When the final chapter is written on the themes of the automotive industry in 2011, fuel economy will be one of the dominant entries on that list. With good reason-high gas prices have stymied the automotive industry's recovery and caused plenty of pain at the pump for consumers.
Another dominant theme will be the continued emergence of Kia and Hyundai as rising companies in the industry. Both have used a combination of effective marketing and strong products to overcome a historical reputation as budget-friendly automakers that had little to offer in the way of interesting product (let's not forget Hyundai's past reliability concerns). Hyundai has rode the strength of a redesigned Sonata mid-size sedan and Elantra compact to increased sales, and now it's time for the subcompact Accent to go under the knife. Additionally, the upscale Genesis sedan has a few new tricks up its sleeve.
Las Vegas may seem like an unlikely setting for a carmaker to unveil a new fuel-sipping subcompact along with an updated version of its mid-luxury model, given the city's reputation for sin. Not even the most partisan Hyundai fans will think of subcompacts as sexy and sinful, but that didn't stop Hyundai from allowing journalists to put the new Accent and updated Genesis sedan (including the new R-Spec, complete with a new 5.0-liter V-8) through their paces in and around such iconic desert settings as the Hoover Dam, Lake Mead, and the Valley of Fire.
We'll start with the redesigned Accent, which was unveiled at the 2011 New York Auto Show. Following Hyundai's "fluidic design sculpture," the Accent's styling apes that of the bigger Elantra and Sonata. Available in hatchback and sedan flavors, the Accent offers three trims-GS (hatchback), SE (hatchback), and GLS (sedan)-and a sole engine: A 1.6-liter four-cylinder that puts out 138 horsepower and 123 lb-ft of torque. Hyundai is promising 30 mpg city and 40 mpg highway with both of the available transmissions: A six-speed manual and six-speed automatic.
Pricing starts at $12,445 for a manual-transmission GLS and maxes out at $16,795 for an automatic-transmission SE, not including the $760 destination charge.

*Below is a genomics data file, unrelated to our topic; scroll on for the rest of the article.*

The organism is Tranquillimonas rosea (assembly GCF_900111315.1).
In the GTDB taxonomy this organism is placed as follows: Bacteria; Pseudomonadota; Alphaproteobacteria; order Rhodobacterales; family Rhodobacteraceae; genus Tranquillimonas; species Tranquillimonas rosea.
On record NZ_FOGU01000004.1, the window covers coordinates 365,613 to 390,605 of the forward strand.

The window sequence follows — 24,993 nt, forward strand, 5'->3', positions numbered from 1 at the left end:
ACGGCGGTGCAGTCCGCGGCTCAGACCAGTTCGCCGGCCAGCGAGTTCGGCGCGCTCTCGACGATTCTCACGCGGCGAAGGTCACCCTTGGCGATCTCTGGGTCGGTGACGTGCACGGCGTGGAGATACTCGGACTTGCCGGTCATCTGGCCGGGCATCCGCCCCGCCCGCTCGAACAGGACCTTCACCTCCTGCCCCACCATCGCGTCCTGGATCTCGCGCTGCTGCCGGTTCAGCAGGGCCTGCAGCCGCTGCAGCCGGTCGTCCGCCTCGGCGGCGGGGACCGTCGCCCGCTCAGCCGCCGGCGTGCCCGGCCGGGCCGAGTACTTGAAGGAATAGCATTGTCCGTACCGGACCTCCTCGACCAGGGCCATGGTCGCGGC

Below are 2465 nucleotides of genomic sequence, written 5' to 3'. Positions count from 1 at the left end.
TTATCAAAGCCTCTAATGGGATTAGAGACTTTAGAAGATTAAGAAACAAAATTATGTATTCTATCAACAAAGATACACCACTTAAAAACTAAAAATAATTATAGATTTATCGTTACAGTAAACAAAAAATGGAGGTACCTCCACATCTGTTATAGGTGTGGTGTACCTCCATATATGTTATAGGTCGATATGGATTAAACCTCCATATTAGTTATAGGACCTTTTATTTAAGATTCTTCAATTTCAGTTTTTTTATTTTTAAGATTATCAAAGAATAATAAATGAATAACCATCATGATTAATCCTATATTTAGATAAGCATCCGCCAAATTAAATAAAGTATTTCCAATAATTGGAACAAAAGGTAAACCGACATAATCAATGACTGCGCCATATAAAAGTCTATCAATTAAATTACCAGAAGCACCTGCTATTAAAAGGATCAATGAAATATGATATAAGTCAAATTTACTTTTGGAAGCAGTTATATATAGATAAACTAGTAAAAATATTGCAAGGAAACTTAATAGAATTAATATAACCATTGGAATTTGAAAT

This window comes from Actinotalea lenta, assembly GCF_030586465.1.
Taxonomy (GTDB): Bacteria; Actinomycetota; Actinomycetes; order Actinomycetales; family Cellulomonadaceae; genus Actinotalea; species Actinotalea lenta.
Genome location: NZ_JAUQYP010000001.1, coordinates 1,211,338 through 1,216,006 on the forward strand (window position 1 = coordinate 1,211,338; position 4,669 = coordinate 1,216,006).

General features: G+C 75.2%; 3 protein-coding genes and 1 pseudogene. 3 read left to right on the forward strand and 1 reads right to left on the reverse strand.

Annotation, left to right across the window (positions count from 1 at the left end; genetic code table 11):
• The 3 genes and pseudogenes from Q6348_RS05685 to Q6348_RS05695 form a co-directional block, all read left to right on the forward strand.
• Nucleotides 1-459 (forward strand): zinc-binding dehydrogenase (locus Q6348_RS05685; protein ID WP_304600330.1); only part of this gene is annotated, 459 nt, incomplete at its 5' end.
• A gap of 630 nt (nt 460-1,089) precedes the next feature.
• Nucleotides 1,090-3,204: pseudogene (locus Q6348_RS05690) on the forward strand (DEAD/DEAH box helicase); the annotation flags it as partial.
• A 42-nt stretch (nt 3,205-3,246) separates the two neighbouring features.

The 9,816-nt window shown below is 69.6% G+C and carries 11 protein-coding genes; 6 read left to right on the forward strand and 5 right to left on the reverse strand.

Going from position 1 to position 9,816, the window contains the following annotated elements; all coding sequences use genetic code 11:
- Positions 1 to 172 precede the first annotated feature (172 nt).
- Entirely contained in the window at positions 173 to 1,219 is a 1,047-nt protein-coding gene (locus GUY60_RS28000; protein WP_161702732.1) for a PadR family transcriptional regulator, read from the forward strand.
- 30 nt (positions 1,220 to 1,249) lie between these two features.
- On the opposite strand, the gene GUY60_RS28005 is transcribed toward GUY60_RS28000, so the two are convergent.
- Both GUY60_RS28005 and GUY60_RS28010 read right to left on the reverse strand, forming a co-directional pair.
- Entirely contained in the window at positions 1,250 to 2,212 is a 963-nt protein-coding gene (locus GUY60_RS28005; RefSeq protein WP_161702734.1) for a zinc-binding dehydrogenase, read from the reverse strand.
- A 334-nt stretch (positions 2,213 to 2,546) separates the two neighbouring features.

We spent our morning in a hatchback (five doors only, please) with the manual transmission. We were impressed by the firm, sporty steering and the relatively upscale interior. Interior materials looked lively and fun, although they still felt a bit downmarket at certain touch points.
The ride was firm but not punishing, with enough pleasantness on smooth Nevada roads. Acceleration leaves something to be desired, although the Accent is hardly alone in the subcompact class in that regard.
Those who want to shift for themselves might be disappointed, the shifter has long, light throws, and the clutch has an extremely high take-up point. A brief spin in an automatic later in the day showed that the gearbox was relatively smooth and well-matched to the engine. As much as your author prefers stick shifts, only the most hardcore would want to select the row your own option over the automatic gearbox. Rear seat space was adequate, although taller riders might be crunched if the front seat is pushed back too far. Cargo space appeared livable if not super spacious.
Wind and road noise are relatively muted, but some tire noise slips through, and the engine gets loud and buzzy above 3,000 rpm or so.
Exterior styling follows the swoopy lines of the Accent's bigger brothers, and the look is pleasant to the eye. Certainly the Accent has some verve-the days of the plain, boxy subcompact appear to be over.
As for the Genesis sedan, the big news is the addition of direct-injection to the 3.8-liter V-6 (horsepower moves to 333 from 290), the addition of an eight-speed automatic transmission to all models, and a new R-Spec model, which gets a 5.0-liter V-8 that makes 429 horsepower. This engine is essentially a bored-out version of the 385-horsepower 4.6-liter V-8 that carries over. Fuel economy numbers are as follows: 19/29 for the V-6, 17/26 for the 4.6, and 16/25 for the 5.0.
The R-Spec also gets unique 19-inch wheels, dark chrome headlamp inserts, and sport calibrations for the transmission, steering, and suspension.
All Genesis sedan models get a styling refresh that focuses on making the car look a little sportier.